Dependency Discovery

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Introduction

"Slackware users typically prefer their method of manual dependency resolution, citing the level of system control it grants them." - as the ArchWiki says. This total control over the system is one of the main strength of the Slackware distribution.

If the administrator of the system knows every package on the system and ensures their every dependencies, then the system is stable, well usable. If the administrator installs a new, (until now) unknown application, then he/she needs to discover its dependencies via the attached README or documentations, or from starting the application (if something is not installed on the system, then the application won't start).

Dependency resolution at package installation

The dependency resolution can be performed at package installation, if we use a third party package manager, see Third_Party_Package_Managers. This is very easy, but we should use that third party package manager and maybe we don't want to do it just for a simple package installation. We would like a more Slackware like solution.

Dependency discovery as a separate task

We can discover the dependencies of our system in separate task using the 'ldd' command. This is not third party application, it is the part of our system.

We can scan the binaries in our PATH:

#!/bin/bash

ECHO=/usr/bin/echo
SED=/usr/bin/sed
FILE=/usr/bin/file
CUT=/usr/bin/cut
LDD=/usr/bin/ldd
GREP=/usr/bin/grep
AWK=/usr/bin/awk

for p in `$ECHO $PATH | $SED 's/:/ /g'`
do
    for f in $p/*
    do
        if [ 'ELF' == `$FILE -b $f | $CUT -d' ' -f1` ]; then
            if $LDD $f | $GREP -q 'not found'; then
                $ECHO "$f"
                $LDD $f | $GREP 'not found' | $AWK '{print "Not found:", $1}'
            fi
        fi
    done
done

Or, we can print the missing package names instead of the missing library names, so we have to install only the given packages mentioned by this script (I used the concatenated MANIFEST file of 'slackpkg' on Slackware64, this file list is more friendlier for scripting):

#!/bin/bash
# This is the concatenated MANIFEST file of slackpkg on Slackware64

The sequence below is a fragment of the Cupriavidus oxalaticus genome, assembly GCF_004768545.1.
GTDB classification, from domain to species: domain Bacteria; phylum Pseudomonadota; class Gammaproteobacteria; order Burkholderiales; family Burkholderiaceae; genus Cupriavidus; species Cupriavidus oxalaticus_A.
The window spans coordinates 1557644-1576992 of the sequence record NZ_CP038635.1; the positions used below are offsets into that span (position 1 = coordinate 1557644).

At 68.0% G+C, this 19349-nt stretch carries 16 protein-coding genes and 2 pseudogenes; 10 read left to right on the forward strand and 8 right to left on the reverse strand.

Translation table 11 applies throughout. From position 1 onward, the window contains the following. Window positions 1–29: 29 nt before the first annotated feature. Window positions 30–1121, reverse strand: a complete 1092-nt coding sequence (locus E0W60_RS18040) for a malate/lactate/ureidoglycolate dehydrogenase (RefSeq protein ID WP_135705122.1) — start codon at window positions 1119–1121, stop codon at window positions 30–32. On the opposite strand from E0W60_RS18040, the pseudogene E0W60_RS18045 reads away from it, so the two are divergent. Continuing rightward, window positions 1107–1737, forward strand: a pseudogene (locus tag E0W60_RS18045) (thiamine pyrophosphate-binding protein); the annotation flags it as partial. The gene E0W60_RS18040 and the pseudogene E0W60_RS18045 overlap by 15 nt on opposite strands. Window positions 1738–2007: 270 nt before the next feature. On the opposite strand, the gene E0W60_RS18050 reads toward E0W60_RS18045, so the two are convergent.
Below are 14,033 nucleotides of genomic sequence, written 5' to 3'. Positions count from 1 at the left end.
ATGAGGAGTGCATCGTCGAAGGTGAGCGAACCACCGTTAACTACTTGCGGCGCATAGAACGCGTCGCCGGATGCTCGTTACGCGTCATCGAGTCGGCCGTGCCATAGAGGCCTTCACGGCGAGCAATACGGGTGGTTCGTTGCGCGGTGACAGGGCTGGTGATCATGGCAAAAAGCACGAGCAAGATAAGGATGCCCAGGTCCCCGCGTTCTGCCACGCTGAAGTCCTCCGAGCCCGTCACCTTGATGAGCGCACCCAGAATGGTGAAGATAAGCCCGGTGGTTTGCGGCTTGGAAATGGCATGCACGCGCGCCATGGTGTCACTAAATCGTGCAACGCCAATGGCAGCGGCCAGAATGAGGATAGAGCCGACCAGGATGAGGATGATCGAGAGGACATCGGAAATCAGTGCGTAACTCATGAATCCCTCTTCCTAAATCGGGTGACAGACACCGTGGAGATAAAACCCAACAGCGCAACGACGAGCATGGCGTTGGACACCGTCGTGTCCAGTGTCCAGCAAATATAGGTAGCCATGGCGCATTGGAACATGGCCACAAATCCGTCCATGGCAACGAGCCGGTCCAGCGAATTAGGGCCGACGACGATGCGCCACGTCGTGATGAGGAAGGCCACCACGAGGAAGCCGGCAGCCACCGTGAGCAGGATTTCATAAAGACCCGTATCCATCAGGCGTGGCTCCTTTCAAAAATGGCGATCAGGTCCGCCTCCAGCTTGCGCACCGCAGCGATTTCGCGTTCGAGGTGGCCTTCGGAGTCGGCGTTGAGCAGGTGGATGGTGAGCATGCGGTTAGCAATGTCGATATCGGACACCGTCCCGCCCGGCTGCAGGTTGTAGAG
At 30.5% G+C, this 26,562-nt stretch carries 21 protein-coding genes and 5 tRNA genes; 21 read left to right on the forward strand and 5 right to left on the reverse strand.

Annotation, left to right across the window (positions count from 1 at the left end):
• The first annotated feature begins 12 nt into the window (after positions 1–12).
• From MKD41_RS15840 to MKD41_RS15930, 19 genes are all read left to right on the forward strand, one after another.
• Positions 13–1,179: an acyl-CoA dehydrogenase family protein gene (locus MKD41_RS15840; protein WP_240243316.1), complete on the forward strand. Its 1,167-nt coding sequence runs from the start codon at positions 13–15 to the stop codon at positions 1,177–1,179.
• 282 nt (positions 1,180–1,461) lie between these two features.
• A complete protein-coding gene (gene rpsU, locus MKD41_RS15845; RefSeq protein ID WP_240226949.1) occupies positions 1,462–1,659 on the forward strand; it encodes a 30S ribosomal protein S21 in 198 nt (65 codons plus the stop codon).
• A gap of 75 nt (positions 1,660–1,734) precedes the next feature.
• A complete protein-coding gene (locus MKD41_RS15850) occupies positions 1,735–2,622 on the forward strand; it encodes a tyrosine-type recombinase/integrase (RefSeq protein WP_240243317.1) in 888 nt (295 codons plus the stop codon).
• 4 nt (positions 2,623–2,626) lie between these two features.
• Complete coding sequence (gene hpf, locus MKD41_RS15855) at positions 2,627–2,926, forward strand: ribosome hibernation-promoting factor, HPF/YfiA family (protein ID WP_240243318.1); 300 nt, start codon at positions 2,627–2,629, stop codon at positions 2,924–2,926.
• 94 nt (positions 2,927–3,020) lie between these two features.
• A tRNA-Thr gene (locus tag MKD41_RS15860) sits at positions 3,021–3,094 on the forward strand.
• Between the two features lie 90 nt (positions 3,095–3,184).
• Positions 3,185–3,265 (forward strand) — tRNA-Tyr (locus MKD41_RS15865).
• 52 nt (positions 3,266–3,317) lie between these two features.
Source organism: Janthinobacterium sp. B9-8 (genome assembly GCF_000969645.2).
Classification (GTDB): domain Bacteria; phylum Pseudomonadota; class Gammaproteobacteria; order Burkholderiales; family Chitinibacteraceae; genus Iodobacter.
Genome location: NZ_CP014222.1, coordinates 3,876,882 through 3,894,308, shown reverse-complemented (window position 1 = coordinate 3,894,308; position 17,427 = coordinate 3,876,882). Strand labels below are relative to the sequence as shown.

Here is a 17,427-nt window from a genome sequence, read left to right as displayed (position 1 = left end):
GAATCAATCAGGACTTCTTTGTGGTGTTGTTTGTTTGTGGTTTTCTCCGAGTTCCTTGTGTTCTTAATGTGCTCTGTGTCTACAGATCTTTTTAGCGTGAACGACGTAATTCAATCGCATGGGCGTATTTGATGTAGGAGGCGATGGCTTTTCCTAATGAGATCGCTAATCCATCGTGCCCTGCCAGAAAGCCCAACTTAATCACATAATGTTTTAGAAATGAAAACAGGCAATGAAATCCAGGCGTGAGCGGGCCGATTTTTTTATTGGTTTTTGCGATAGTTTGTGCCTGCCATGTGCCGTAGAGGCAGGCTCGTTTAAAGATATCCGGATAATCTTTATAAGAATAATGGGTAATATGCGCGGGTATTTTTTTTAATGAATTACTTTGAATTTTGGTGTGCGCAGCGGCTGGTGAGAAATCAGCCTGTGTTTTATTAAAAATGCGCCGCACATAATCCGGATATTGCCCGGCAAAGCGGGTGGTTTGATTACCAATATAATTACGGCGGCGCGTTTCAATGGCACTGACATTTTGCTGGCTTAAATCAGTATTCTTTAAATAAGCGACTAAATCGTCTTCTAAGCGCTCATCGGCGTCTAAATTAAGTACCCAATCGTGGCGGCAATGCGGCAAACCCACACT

MANIFEST=/var/lib/slackpkg/slackware64-filelist.gz

# Do not trust in any command in PATH, shell builtins, etc.
ECHO=/usr/bin/echo
PRINTF=/usr/bin/printf
CUT=/usr/bin/cut
SORT=/usr/bin/sort
GREP=/usr/bin/grep
ZGREP=/usr/bin/zgrep
SED=/usr/bin/sed
AWK=/usr/bin/awk
FILE=/usr/bin/file
LDD=/usr/bin/ldd
NULL=/dev/null

# Check all directories in PATH
for directory in `$ECHO $PATH | $SED 's/:/ /g'`
do
    # Check all binaries in PATH directories
    for binary in $directory/*
    do
        # If it is true ELF binary
        if [ 'ELF' == `$FILE -b $binary | $CUT -d' ' -f1` ]; then
            # Show the progress by printing of actual filename on standard error
            $PRINTF "%-70s\r" $binary >&2
            # Check the missing shared library dependencies
            $LDD $binary 2>$NULL | $GREP 'not found' | $AWK '{print $1}' | while read missing_lib
            do
                # Print the package name of the missing library
                $ZGREP $missing_lib $MANIFEST | $AWK '{print $1}'
            done
        fi
    done
    # Clear the progress info
    $PRINTF "%-80s\r" "" >&2
# Ignore the duplicated package names
done | $SORT -u

If we would like to scan the binaries of the PATH and the shared libraries of our system, then we need a deeper directory discovery:

#!/bin/bash                                                             

# This is the concatenated MANIFEST file of slackpkg on Slackware64
MANIFEST=/var/lib/slackpkg/slackware64-filelist.gz

# Do not trust in any command in PATH, shell builtins, etc.
SYSPATH=$PATH
PATH=/bin:/usr/bin:/usr/sbin
ECHO=/usr/bin/echo
PRINTF=/usr/bin/printf

# Check all directories in PATH and ld.so.conf
# If it is true ELF binary
find `$ECHO $SYSPATH | sed 's/:/ /g'` \
     `sed 's/\(\/.*\/.*\)\/.*/\1/' /etc/ld.so.conf | sort -u` \
     -perm -100 -a -type f \
     -exec sh -c 'filename="{}"; /usr/bin/echo -n "." >&2; \
                  [ "ELF" = `file -b $filename | cut -d" " -f1` ] && \
                  ldd $filename 2>/dev/null | fgrep "not found" \
                      | cut -d" " -f1' \; | while read missing_lib
do
    # Print the missing library and its package name
    $ECHO $missing_lib ": `zgrep $missing_lib $MANIFEST | cut -d" " -f1`"
done | sort -u

This small script will browse huge amount of directories and will scan a lot of ELF binaries, so it can run for a long time. There are more effective ways of the dependency discovery, this is only a very simple solution for a natural system administrator need. It demonstrates that a Slackware user does not need a package manager with dependency resolution, but even so can have a stable, well configured system.